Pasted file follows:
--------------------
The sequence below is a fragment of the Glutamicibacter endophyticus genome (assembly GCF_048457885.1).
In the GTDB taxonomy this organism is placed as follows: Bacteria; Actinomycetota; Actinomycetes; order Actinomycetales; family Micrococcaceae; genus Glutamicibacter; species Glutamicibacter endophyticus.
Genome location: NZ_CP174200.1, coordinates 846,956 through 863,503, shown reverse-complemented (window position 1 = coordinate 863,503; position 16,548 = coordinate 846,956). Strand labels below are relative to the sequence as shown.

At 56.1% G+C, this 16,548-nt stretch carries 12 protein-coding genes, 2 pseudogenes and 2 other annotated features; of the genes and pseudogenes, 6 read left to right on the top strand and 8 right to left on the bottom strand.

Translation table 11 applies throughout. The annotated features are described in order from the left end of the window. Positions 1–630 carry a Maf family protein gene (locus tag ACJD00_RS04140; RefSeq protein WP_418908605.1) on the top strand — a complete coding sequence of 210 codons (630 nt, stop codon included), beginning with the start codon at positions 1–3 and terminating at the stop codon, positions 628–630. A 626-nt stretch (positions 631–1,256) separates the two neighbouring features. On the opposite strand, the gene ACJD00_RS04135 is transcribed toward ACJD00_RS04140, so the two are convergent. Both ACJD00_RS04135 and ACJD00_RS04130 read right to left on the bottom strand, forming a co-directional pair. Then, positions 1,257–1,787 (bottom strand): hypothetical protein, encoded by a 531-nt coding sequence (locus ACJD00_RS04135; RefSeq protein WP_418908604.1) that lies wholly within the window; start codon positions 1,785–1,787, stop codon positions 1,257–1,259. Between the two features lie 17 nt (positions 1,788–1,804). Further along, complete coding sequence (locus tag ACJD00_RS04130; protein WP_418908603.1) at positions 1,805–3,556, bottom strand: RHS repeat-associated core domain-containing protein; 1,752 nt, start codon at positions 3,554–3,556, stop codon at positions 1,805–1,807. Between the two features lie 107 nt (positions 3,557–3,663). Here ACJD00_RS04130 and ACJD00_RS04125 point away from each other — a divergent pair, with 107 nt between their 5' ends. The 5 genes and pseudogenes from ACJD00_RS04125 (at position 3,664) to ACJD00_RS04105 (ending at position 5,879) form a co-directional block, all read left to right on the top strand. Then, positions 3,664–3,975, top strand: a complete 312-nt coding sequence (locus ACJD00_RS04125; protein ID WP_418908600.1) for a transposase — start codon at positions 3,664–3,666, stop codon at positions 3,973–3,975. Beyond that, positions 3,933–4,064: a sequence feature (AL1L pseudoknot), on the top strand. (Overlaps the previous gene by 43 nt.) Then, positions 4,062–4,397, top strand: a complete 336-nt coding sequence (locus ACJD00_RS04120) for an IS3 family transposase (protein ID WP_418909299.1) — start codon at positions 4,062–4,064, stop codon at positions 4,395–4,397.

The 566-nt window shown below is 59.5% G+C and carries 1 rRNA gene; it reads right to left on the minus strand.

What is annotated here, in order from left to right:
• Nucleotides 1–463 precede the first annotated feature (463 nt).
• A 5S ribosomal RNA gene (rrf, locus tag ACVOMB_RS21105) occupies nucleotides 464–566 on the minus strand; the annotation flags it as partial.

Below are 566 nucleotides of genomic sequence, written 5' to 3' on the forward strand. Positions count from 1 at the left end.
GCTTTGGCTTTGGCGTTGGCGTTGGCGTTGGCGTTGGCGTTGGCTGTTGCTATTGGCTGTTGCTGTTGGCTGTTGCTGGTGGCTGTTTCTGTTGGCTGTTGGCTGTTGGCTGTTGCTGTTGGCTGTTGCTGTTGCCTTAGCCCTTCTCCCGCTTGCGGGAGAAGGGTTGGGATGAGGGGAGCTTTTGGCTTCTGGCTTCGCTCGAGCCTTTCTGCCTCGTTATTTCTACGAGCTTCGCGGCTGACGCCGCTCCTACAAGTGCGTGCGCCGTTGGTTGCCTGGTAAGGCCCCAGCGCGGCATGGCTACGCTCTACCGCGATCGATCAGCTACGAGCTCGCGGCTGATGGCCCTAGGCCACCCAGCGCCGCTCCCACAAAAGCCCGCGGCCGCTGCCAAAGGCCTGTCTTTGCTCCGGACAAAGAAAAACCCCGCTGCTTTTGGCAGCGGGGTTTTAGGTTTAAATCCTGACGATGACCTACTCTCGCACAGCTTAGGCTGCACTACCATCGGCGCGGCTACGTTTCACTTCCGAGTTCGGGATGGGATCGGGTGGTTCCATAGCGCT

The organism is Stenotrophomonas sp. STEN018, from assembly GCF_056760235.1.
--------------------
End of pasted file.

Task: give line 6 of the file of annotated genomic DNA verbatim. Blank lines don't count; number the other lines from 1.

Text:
The 566-nt window shown below is 59.5% G+C and carries 1 rRNA gene; it reads right to left on the minus strand.